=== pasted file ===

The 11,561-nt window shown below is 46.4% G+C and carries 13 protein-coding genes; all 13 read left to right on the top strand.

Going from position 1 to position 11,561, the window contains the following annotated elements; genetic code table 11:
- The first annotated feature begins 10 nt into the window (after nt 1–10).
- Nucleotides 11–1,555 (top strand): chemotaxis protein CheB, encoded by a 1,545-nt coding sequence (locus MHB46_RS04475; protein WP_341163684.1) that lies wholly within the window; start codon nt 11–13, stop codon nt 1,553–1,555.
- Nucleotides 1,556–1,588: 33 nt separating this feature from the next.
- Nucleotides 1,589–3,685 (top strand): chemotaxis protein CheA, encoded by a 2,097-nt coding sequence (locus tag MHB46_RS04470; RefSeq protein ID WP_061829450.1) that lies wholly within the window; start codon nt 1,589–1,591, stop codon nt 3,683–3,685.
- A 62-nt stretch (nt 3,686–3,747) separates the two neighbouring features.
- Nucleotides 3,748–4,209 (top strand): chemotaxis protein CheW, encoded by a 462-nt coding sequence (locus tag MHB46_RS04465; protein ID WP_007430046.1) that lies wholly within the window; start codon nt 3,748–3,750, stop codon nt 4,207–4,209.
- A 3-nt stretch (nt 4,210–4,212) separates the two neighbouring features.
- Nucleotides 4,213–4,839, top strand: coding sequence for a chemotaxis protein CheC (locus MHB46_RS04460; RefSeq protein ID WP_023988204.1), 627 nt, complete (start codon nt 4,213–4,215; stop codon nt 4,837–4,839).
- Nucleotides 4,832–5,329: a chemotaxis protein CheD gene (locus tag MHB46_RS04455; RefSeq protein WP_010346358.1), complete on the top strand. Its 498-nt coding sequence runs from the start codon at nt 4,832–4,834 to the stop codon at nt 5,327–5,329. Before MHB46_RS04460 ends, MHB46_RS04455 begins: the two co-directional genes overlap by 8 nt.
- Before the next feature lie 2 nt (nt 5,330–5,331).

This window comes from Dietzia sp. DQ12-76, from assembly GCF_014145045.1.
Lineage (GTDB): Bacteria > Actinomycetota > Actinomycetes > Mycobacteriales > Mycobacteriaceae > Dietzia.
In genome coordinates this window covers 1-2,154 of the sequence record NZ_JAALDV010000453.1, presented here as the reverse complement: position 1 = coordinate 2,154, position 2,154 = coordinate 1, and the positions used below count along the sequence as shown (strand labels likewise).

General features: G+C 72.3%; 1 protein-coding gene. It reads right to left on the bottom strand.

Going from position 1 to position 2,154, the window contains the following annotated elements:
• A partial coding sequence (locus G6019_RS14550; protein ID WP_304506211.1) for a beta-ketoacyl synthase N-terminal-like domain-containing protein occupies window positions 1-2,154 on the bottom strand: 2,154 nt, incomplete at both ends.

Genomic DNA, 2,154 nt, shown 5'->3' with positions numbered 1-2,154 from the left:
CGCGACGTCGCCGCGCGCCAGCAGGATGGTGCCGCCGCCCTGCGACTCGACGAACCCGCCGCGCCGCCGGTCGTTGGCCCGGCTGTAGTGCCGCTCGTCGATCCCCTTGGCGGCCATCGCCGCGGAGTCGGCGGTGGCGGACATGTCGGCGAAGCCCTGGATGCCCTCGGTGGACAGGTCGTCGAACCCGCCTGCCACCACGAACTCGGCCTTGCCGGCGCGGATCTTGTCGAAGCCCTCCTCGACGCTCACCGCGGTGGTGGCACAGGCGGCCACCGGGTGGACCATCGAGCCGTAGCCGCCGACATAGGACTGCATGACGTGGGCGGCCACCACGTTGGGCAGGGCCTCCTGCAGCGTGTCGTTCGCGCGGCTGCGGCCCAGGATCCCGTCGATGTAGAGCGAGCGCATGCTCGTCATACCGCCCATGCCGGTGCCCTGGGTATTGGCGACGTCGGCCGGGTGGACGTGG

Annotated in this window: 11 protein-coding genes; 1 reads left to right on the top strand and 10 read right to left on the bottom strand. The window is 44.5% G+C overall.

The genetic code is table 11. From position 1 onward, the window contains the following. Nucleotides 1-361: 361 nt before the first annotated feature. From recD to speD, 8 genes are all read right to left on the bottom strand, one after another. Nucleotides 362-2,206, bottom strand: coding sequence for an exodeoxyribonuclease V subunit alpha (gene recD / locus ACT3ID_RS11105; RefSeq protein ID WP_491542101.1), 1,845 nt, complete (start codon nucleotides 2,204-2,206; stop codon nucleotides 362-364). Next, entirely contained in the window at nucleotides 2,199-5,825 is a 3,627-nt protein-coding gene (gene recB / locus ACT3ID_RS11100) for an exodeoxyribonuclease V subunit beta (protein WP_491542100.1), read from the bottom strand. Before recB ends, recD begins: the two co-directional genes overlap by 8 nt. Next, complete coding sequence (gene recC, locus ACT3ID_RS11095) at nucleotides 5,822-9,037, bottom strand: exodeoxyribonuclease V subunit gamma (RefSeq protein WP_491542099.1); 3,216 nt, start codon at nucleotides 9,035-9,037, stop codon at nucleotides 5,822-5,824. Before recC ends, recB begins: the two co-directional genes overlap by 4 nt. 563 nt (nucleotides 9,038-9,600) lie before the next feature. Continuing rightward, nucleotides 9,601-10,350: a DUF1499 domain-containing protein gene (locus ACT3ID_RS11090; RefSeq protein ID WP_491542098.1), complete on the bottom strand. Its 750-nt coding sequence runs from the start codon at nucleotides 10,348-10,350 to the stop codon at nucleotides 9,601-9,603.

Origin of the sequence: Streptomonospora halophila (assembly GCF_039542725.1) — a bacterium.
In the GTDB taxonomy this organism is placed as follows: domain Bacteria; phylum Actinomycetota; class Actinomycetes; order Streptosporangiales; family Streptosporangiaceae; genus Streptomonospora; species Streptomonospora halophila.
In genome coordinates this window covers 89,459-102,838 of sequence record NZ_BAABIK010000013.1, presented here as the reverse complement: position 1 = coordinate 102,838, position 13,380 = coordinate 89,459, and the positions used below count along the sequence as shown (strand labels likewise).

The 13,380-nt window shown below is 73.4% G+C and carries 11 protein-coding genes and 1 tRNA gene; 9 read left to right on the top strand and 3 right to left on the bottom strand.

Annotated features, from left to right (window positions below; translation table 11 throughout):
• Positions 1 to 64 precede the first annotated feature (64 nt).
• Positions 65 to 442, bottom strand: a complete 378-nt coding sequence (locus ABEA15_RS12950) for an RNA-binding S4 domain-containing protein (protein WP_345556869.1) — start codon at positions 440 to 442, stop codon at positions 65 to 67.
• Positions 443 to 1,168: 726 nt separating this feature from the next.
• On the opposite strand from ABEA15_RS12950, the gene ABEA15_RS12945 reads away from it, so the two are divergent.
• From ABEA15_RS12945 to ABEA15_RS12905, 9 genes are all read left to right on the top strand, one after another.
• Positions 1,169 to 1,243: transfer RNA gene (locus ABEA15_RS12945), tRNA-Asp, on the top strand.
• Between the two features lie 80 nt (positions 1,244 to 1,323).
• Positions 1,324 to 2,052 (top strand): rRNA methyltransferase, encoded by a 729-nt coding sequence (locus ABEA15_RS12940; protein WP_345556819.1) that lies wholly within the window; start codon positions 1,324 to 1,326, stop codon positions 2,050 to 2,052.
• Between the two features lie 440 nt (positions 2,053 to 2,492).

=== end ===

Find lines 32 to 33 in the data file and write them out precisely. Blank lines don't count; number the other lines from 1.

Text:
• From ABEA15_RS12945 to ABEA15_RS12905, 9 genes are all read left to right on the top strand, one after another.
• Positions 1,169 to 1,243: transfer RNA gene (locus ABEA15_RS12945), tRNA-Asp, on the top strand.